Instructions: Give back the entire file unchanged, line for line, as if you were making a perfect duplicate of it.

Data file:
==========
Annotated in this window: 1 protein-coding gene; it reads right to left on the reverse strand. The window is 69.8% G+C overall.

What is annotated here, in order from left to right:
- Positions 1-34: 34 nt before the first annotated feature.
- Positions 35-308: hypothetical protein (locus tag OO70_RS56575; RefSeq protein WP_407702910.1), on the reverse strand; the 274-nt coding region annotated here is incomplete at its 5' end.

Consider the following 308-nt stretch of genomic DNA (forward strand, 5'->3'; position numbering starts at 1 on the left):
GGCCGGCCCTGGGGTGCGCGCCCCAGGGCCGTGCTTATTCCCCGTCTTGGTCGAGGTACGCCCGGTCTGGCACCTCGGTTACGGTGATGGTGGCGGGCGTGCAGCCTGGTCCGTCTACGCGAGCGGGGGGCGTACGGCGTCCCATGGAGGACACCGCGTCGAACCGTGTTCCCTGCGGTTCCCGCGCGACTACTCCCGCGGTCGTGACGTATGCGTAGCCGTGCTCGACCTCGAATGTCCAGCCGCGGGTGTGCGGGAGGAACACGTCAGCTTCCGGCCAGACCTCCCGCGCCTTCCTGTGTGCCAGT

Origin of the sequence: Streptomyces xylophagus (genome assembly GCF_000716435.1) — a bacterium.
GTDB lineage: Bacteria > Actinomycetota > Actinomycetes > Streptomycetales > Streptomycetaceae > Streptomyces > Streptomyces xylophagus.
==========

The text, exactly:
Annotated in this window: 1 protein-coding gene; it reads right to left on the reverse strand. The window is 69.8% G+C overall.

What is annotated here, in order from left to right:
- Positions 1-34: 34 nt before the first annotated feature.
- Positions 35-308: hypothetical protein (locus tag OO70_RS56575; RefSeq protein WP_407702910.1), on the reverse strand; the 274-nt coding region annotated here is incomplete at its 5' end.

Consider the following 308-nt stretch of genomic DNA (forward strand, 5'->3'; position numbering starts at 1 on the left):
GGCCGGCCCTGGGGTGCGCGCCCCAGGGCCGTGCTTATTCCCCGTCTTGGTCGAGGTACGCCCGGTCTGGCACCTCGGTTACGGTGATGGTGGCGGGCGTGCAGCCTGGTCCGTCTACGCGAGCGGGGGGCGTACGGCGTCCCATGGAGGACACCGCGTCGAACCGTGTTCCCTGCGGTTCCCGCGCGACTACTCCCGCGGTCGTGACGTATGCGTAGCCGTGCTCGACCTCGAATGTCCAGCCGCGGGTGTGCGGGAGGAACACGTCAGCTTCCGGCCAGACCTCCCGCGCCTTCCTGTGTGCCAGT

Origin of the sequence: Streptomyces xylophagus (genome assembly GCF_000716435.1) — a bacterium.
GTDB lineage: Bacteria > Actinomycetota > Actinomycetes > Streptomycetales > Streptomycetaceae > Streptomyces > Streptomyces xylophagus.